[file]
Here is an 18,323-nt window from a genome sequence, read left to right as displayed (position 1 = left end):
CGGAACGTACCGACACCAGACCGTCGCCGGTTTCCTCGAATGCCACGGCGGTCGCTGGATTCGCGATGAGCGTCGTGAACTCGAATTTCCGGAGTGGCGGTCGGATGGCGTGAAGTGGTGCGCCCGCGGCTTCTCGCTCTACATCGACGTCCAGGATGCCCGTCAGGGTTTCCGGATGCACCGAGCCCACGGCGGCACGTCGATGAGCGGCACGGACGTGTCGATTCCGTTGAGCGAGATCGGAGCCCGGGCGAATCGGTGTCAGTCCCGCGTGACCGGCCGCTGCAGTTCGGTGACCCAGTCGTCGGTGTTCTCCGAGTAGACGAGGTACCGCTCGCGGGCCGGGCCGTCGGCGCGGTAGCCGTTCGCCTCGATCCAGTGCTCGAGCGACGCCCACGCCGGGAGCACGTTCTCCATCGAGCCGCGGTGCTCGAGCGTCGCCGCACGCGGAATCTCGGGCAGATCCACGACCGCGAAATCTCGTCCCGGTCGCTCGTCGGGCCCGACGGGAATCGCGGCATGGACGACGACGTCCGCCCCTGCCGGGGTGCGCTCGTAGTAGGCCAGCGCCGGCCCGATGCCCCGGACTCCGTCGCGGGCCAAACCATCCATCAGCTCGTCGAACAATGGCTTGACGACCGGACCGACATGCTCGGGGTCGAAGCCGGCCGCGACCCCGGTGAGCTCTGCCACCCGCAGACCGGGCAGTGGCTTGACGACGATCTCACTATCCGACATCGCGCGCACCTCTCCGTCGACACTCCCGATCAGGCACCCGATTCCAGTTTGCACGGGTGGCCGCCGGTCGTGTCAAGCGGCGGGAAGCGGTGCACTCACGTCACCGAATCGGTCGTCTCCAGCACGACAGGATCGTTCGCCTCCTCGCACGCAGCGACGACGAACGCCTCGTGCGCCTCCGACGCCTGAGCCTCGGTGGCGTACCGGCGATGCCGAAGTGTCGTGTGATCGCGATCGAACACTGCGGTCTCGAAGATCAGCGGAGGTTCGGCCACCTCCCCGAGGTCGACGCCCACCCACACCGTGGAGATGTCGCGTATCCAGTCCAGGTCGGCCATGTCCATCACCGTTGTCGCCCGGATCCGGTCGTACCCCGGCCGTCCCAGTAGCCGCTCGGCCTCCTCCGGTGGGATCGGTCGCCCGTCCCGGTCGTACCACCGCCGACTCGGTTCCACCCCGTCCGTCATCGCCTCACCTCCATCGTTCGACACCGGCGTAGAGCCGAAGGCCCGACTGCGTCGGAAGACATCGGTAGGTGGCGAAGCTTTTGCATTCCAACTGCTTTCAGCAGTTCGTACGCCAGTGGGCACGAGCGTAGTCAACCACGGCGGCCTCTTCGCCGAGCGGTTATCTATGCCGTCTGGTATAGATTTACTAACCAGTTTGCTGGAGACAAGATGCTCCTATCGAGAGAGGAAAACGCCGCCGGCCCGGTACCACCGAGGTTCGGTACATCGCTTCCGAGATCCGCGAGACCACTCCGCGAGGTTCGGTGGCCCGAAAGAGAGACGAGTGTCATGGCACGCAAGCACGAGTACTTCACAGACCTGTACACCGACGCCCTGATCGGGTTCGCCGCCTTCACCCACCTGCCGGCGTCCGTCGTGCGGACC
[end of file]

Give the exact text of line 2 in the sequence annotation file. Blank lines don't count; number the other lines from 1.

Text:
CGGAACGTACCGACACCAGACCGTCGCCGGTTTCCTCGAATGCCACGGCGGTCGCTGGATTCGCGATGAGCGTCGTGAACTCGAATTTCCGGAGTGGCGGTCGGATGGCGTGAAGTGGTGCGCCCGCGGCTTCTCGCTCTACATCGACGTCCAGGATGCCCGTCAGGGTTTCCGGATGCACCGAGCCCACGGCGGCACGTCGATGAGCGGCACGGACGTGTCGATTCCGTTGAGCGAGATCGGAGCCCGGGCGAATCGGTGTCAGTCCCGCGTGACCGGCCGCTGCAGTTCGGTGACCCAGTCGTCGGTGTTCTCCGAGTAGACGAGGTACCGCTCGCGGGCCGGGCCGTCGGCGCGGTAGCCGTTCGCCTCGATCCAGTGCTCGAGCGACGCCCACGCCGGGAGCACGTTCTCCATCGAGCCGCGGTGCTCGAGCGTCGCCGCACGCGGAATCTCGGGCAGATCCACGACCGCGAAATCTCGTCCCGGTCGCTCGTCGGGCCCGACGGGAATCGCGGCATGGACGACGACGTCCGCCCCTGCCGGGGTGCGCTCGTAGTAGGCCAGCGCCGGCCCGATGCCCCGGACTCCGTCGCGGGCCAAACCATCCATCAGCTCGTCGAACAATGGCTTGACGACCGGACCGACATGCTCGGGGTCGAAGCCGGCCGCGACCCCGGTGAGCTCTGCCACCCGCAGACCGGGCAGTGGCTTGACGACGATCTCACTATCCGACATCGCGCGCACCTCTCCGTCGACACTCCCGATCAGGCACCCGATTCCAGTTTGCACGGGTGGCCGCCGGTCGTGTCAAGCGGCGGGAAGCGGTGCACTCACGTCACCGAATCGGTCGTCTCCAGCACGACAGGATCGTTCGCCTCCTCGCACGCAGCGACGACGAACGCCTCGTGCGCCTCCGACGCCTGAGCCTCGGTGGCGTACCGGCGATGCCGAAGTGTCGTGTGATCGCGATCGAACACTGCGGTCTCGAAGATCAGCGGAGGTTCGGCCACCTCCCCGAGGTCGACGCCCACCCACACCGTGGAGATGTCGCGTATCCAGTCCAGGTCGGCCATGTCCATCACCGTTGTCGCCCGGATCCGGTCGTACCCCGGCCGTCCCAGTAGCCGCTCGGCCTCCTCCGGTGGGATCGGTCGCCCGTCCCGGTCGTACCACCGCCGACTCGGTTCCACCCCGTCCGTCATCGCCTCACCTCCATCGTTCGACACCGGCGTAGAGCCGAAGGCCCGACTGCGTCGGAAGACATCGGTAGGTGGCGAAGCTTTTGCATTCCAACTGCTTTCAGCAGTTCGTACGCCAGTGGGCACGAGCGTAGTCAACCACGGCGGCCTCTTCGCCGAGCGGTTATCTATGCCGTCTGGTATAGATTTACTAACCAGTTTGCTGGAGACAAGATGCTCCTATCGAGAGAGGAAAACGCCGCCGGCCCGGTACCACCGAGGTTCGGTACATCGCTTCCGAGATCCGCGAGACCACTCCGCGAGGTTCGGTGGCCCGAAAGAGAGACGAGTGTCATGGCACGCAAGCACGAGTACTTCACAGACCTGTACACCGACGCCCTGATCGGGTTCGCCGCCTTCACCCACCTGCCGGCGTCCGTCGTGCGGACC